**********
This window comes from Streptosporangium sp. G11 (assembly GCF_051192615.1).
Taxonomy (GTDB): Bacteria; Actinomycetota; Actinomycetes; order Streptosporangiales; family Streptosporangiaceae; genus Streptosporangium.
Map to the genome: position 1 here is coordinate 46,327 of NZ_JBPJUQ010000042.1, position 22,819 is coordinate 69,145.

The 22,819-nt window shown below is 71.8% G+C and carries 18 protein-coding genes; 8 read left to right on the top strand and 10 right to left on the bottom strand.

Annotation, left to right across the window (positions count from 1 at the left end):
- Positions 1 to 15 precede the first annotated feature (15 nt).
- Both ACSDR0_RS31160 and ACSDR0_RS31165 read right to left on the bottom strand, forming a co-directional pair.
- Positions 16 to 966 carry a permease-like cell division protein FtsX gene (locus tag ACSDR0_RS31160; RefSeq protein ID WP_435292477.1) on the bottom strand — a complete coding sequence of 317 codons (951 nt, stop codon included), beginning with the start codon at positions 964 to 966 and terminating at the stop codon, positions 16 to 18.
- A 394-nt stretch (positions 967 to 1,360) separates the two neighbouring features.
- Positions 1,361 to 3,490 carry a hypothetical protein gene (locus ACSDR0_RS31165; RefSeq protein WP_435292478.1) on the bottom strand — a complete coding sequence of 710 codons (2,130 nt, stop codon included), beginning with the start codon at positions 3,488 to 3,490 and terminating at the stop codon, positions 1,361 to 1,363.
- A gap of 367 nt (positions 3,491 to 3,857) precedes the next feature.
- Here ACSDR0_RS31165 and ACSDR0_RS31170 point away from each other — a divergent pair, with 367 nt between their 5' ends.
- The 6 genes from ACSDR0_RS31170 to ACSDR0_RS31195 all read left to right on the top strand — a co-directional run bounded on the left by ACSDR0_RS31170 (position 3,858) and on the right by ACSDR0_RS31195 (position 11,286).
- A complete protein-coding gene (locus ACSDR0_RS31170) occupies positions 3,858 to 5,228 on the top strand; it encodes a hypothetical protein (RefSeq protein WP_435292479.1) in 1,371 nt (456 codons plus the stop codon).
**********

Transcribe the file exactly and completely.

This window comes from Streptosporangium sp. G11 (assembly GCF_051192615.1).
Taxonomy (GTDB): Bacteria; Actinomycetota; Actinomycetes; order Streptosporangiales; family Streptosporangiaceae; genus Streptosporangium.
Map to the genome: position 1 here is coordinate 46,327 of NZ_JBPJUQ010000042.1, position 22,819 is coordinate 69,145.

The 22,819-nt window shown below is 71.8% G+C and carries 18 protein-coding genes; 8 read left to right on the top strand and 10 right to left on the bottom strand.

Annotation, left to right across the window (positions count from 1 at the left end):
- Positions 1 to 15 precede the first annotated feature (15 nt).
- Both ACSDR0_RS31160 and ACSDR0_RS31165 read right to left on the bottom strand, forming a co-directional pair.
- Positions 16 to 966 carry a permease-like cell division protein FtsX gene (locus tag ACSDR0_RS31160; RefSeq protein ID WP_435292477.1) on the bottom strand — a complete coding sequence of 317 codons (951 nt, stop codon included), beginning with the start codon at positions 964 to 966 and terminating at the stop codon, positions 16 to 18.
- A 394-nt stretch (positions 967 to 1,360) separates the two neighbouring features.
- Positions 1,361 to 3,490 carry a hypothetical protein gene (locus ACSDR0_RS31165; RefSeq protein WP_435292478.1) on the bottom strand — a complete coding sequence of 710 codons (2,130 nt, stop codon included), beginning with the start codon at positions 3,488 to 3,490 and terminating at the stop codon, positions 1,361 to 1,363.
- A gap of 367 nt (positions 3,491 to 3,857) precedes the next feature.
- Here ACSDR0_RS31165 and ACSDR0_RS31170 point away from each other — a divergent pair, with 367 nt between their 5' ends.
- The 6 genes from ACSDR0_RS31170 to ACSDR0_RS31195 all read left to right on the top strand — a co-directional run bounded on the left by ACSDR0_RS31170 (position 3,858) and on the right by ACSDR0_RS31195 (position 11,286).
- A complete protein-coding gene (locus ACSDR0_RS31170) occupies positions 3,858 to 5,228 on the top strand; it encodes a hypothetical protein (RefSeq protein WP_435292479.1) in 1,371 nt (456 codons plus the stop codon).